The Physiology of Reproduction

1911 Journal of the American Medical Association  
In his preface the author says, "I came to the conclusion that the entire macroscopic anatomy for the dissecting-room and also for surgical purposes should be arranged in natural outline form, and consequently I have prepared this volume on the head and neck." The book contains 600 pages slightly smaller than those in Gray's "Anatomy," with the subj ect\x=req-\ matter arranged in typical outline form, with headings, subheadings and further divisions. As there is considerable descriptive text,
more » ... descriptive text, and as the outline form is used in laying out the matter, the full space is occupied with this one region of the body. To put the "entire macroscopic anatomy" of a region such as has been selected into an outline, is a work that might appal one less hardy than the author. As to the real test of its merit the words of the author may be further quoted as follows : "To what extent I have failed in writing the much-talked-of and badly needed ideal dissector remains to be judged by my professional confrères." The author is evidently an earnest advocate of the outline method with thoroughness in all its details. The extent to which this· method expands the text is realized when we observe that two full pages are devoted to the omohyoid mus¬ cle and more than a page to the frontal, artery and vein. Different casts of mind naturally vary the point of view, so that things are seen differently by different observers. So it is with outlines: while the frequent breaks in the description by the interpolation of headings, subheadings and other divi¬ sions disturbing consecutive reading are results naturally to be expected and willingly accepted in the usual synoptical treatment of a subject where the simple divisions amply suffice to suggest the rest of the matter under review, it becomes a matter about which there is much less likely to be a unanim¬ ity of opinion when besides this all the details are exhaust¬ ively filled in. Much that is valuable and difficult of access elsewhere is likely to remain hidden in the text on account of the tediousncss of unraveling the outline. The fifty-one half-tone illustrations are about equally divided between photographic reproductions and artists' sketches of original specimens. Although suggestive of inter¬ esting and instructive original specimens, the reproductions are not the best, and leave much to be desired. Thirty-nine of the illustrations are devoted to the brain, three to sections of the head, three to sections of the larynx and pharynx, three to sketches of the orbit, and one each to the mastoid region, the veins of the diploe, and the skull with relation to the ven¬ tricles of the brain. With due respect for the author's pride in presenting none but original illustrations, one cannot help noting the absence of the beautiful figures of dissected regions that are so characteristic of the usual works of this class, and which more than any other single feature serve to stimulate the student to neat and thorough work. The Physiology of Reproduction.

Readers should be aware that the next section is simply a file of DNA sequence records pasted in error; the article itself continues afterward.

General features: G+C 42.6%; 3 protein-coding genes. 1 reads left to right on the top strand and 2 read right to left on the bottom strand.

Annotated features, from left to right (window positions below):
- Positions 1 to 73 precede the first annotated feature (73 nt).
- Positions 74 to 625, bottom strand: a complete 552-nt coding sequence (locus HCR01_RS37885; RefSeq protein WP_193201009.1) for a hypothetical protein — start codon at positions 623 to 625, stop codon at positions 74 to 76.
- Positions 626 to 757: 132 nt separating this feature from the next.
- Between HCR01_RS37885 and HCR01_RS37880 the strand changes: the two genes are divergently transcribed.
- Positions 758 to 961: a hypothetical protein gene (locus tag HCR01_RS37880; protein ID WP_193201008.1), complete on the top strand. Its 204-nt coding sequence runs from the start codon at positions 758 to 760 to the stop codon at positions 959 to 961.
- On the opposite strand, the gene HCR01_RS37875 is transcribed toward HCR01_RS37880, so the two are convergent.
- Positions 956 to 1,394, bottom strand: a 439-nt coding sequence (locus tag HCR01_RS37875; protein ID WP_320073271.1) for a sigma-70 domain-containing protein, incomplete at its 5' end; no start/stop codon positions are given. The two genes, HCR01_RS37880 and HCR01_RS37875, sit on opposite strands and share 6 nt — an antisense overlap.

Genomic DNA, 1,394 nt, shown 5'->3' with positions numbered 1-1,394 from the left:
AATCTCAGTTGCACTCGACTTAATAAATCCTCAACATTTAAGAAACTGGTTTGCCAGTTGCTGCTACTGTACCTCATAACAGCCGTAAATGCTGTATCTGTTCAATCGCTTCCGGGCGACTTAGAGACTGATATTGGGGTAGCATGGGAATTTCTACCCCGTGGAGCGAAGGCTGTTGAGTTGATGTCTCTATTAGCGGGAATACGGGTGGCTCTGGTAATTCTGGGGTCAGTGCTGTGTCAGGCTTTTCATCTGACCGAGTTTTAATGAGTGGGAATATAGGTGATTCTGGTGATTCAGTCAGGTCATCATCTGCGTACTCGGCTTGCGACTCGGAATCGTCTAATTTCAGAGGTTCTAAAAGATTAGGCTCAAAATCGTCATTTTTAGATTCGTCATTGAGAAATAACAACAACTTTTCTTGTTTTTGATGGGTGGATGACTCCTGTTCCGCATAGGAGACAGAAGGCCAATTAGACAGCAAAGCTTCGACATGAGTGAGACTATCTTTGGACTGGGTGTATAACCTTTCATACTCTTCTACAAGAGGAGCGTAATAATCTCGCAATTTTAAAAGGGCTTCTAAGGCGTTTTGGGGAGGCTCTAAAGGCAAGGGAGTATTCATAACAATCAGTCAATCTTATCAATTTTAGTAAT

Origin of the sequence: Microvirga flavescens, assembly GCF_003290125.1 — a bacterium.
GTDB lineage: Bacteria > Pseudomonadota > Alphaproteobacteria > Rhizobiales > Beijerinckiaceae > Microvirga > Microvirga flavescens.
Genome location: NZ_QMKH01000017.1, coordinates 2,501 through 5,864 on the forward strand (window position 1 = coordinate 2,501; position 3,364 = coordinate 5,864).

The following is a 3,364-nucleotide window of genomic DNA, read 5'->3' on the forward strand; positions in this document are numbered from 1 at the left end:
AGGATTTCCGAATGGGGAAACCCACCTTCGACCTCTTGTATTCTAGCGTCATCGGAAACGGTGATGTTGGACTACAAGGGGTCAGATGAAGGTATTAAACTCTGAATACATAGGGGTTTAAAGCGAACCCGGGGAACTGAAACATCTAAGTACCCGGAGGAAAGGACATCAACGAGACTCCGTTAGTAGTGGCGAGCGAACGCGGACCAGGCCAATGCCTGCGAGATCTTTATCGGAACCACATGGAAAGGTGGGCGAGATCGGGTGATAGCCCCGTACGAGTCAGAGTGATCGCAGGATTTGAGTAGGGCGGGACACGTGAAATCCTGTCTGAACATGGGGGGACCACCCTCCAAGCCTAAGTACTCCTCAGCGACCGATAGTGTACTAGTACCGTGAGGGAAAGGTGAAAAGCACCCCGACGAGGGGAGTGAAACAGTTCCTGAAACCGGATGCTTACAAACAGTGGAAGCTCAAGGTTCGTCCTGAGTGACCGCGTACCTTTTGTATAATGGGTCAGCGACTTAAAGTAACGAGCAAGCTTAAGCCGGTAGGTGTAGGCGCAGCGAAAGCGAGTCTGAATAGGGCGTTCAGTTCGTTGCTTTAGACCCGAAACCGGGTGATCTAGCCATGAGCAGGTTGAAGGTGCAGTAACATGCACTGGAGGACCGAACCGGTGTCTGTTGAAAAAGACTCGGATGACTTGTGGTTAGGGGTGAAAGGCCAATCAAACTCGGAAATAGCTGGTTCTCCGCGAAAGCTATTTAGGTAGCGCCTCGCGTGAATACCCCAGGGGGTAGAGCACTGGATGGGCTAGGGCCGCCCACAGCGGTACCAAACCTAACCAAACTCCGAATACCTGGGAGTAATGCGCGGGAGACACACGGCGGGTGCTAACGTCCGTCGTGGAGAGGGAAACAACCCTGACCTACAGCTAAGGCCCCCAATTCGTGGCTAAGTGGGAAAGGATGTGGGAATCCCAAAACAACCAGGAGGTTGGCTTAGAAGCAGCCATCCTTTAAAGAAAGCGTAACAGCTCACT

doi:10.1001/jama.1911.02560070065037 fatcat:2f3474hkmzbnlfvhrunn62n5ci